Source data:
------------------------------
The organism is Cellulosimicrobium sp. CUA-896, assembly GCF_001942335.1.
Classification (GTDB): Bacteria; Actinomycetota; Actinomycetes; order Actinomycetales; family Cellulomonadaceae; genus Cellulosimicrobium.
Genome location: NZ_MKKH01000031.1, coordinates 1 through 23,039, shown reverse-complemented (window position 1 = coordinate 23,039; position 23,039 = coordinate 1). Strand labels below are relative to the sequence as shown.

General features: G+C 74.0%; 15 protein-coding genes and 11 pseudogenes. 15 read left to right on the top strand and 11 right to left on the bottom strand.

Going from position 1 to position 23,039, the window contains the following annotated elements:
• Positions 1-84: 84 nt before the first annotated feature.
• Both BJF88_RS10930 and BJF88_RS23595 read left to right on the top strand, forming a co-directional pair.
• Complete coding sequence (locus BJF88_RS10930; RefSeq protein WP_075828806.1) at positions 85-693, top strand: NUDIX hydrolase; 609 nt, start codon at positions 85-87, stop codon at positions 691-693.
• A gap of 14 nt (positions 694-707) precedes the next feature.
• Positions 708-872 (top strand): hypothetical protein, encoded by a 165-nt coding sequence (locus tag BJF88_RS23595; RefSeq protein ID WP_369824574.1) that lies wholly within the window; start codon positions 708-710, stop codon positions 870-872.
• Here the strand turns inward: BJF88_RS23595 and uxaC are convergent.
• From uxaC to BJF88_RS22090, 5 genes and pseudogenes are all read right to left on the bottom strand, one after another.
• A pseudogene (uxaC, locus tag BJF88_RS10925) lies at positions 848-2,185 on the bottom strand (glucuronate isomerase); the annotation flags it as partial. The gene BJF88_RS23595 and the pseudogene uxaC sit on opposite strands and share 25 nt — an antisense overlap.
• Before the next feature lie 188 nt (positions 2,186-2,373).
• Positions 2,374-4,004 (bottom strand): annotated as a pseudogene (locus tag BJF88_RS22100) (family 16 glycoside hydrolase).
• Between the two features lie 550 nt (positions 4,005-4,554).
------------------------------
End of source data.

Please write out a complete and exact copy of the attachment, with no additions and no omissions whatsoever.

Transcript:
The organism is Cellulosimicrobium sp. CUA-896, assembly GCF_001942335.1.
Classification (GTDB): Bacteria; Actinomycetota; Actinomycetes; order Actinomycetales; family Cellulomonadaceae; genus Cellulosimicrobium.
Genome location: NZ_MKKH01000031.1, coordinates 1 through 23,039, shown reverse-complemented (window position 1 = coordinate 23,039; position 23,039 = coordinate 1). Strand labels below are relative to the sequence as shown.

General features: G+C 74.0%; 15 protein-coding genes and 11 pseudogenes. 15 read left to right on the top strand and 11 right to left on the bottom strand.

Going from position 1 to position 23,039, the window contains the following annotated elements:
• Positions 1-84: 84 nt before the first annotated feature.
• Both BJF88_RS10930 and BJF88_RS23595 read left to right on the top strand, forming a co-directional pair.
• Complete coding sequence (locus BJF88_RS10930; RefSeq protein WP_075828806.1) at positions 85-693, top strand: NUDIX hydrolase; 609 nt, start codon at positions 85-87, stop codon at positions 691-693.
• A gap of 14 nt (positions 694-707) precedes the next feature.
• Positions 708-872 (top strand): hypothetical protein, encoded by a 165-nt coding sequence (locus tag BJF88_RS23595; RefSeq protein ID WP_369824574.1) that lies wholly within the window; start codon positions 708-710, stop codon positions 870-872.
• Here the strand turns inward: BJF88_RS23595 and uxaC are convergent.
• From uxaC to BJF88_RS22090, 5 genes and pseudogenes are all read right to left on the bottom strand, one after another.
• A pseudogene (uxaC, locus tag BJF88_RS10925) lies at positions 848-2,185 on the bottom strand (glucuronate isomerase); the annotation flags it as partial. The gene BJF88_RS23595 and the pseudogene uxaC sit on opposite strands and share 25 nt — an antisense overlap.
• Before the next feature lie 188 nt (positions 2,186-2,373).
• Positions 2,374-4,004 (bottom strand): annotated as a pseudogene (locus tag BJF88_RS22100) (family 16 glycoside hydrolase).
• Between the two features lie 550 nt (positions 4,005-4,554).